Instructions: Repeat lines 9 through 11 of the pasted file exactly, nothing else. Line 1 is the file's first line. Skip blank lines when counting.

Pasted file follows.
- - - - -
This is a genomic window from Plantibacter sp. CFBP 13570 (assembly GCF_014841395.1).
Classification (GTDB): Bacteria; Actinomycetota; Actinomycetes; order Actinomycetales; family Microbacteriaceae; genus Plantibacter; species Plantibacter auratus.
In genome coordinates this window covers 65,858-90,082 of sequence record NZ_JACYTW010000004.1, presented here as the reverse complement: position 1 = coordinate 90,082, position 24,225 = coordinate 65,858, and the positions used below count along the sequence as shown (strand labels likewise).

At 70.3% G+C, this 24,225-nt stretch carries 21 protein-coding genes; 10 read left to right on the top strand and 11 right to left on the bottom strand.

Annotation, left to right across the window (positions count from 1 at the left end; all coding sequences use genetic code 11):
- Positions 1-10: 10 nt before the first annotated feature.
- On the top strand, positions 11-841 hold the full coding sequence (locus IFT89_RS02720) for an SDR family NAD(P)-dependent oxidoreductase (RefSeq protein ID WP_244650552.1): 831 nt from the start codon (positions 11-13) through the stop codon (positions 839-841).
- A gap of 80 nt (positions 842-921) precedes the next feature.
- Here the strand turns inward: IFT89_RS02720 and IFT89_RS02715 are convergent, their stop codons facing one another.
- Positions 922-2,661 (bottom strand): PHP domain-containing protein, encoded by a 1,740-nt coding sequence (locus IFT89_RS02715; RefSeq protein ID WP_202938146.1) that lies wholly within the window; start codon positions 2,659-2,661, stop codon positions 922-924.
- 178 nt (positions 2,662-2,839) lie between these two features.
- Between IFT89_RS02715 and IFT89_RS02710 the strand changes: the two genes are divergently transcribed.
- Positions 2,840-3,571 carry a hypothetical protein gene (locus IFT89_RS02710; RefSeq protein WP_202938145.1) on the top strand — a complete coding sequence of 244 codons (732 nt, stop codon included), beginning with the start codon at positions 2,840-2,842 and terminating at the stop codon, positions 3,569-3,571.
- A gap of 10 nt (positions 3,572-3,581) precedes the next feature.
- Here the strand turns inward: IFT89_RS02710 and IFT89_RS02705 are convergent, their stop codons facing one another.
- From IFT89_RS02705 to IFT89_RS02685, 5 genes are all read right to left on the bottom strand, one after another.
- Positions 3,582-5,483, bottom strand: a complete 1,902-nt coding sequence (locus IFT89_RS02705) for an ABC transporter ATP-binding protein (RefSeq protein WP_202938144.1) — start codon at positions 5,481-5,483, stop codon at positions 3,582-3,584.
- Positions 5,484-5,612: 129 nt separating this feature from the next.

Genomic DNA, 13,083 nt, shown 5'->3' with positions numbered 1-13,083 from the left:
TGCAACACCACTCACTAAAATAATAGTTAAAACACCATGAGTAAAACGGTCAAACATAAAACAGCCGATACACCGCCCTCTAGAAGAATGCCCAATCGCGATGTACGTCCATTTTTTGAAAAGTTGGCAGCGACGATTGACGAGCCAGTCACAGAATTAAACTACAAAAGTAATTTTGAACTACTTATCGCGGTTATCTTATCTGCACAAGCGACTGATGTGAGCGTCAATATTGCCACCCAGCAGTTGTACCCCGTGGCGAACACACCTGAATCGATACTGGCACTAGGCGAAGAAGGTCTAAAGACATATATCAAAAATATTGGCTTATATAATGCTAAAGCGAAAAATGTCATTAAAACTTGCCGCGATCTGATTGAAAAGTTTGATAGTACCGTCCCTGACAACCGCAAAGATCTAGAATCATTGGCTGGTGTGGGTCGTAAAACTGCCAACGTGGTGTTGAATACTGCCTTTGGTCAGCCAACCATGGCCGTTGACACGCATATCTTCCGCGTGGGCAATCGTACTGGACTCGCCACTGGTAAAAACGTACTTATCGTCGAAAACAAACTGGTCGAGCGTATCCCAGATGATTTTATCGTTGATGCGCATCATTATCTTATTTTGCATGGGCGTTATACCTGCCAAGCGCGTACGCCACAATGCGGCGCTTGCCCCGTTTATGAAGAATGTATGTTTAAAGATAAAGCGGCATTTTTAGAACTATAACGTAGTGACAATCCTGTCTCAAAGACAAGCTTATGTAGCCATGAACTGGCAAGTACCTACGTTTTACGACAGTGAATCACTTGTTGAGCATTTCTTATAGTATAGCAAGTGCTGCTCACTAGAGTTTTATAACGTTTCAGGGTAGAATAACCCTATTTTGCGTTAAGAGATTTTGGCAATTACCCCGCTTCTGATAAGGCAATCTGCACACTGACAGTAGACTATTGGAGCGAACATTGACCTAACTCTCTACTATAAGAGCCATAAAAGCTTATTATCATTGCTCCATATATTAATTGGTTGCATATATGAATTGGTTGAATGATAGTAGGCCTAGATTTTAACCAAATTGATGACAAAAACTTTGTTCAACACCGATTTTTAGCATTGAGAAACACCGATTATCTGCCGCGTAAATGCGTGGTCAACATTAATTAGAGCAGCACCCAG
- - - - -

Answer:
- Here the strand turns inward: IFT89_RS02720 and IFT89_RS02715 are convergent, their stop codons facing one another.
- Positions 922-2,661 (bottom strand): PHP domain-containing protein, encoded by a 1,740-nt coding sequence (locus IFT89_RS02715; RefSeq protein ID WP_202938146.1) that lies wholly within the window; start codon positions 2,659-2,661, stop codon positions 922-924.
- 178 nt (positions 2,662-2,839) lie between these two features.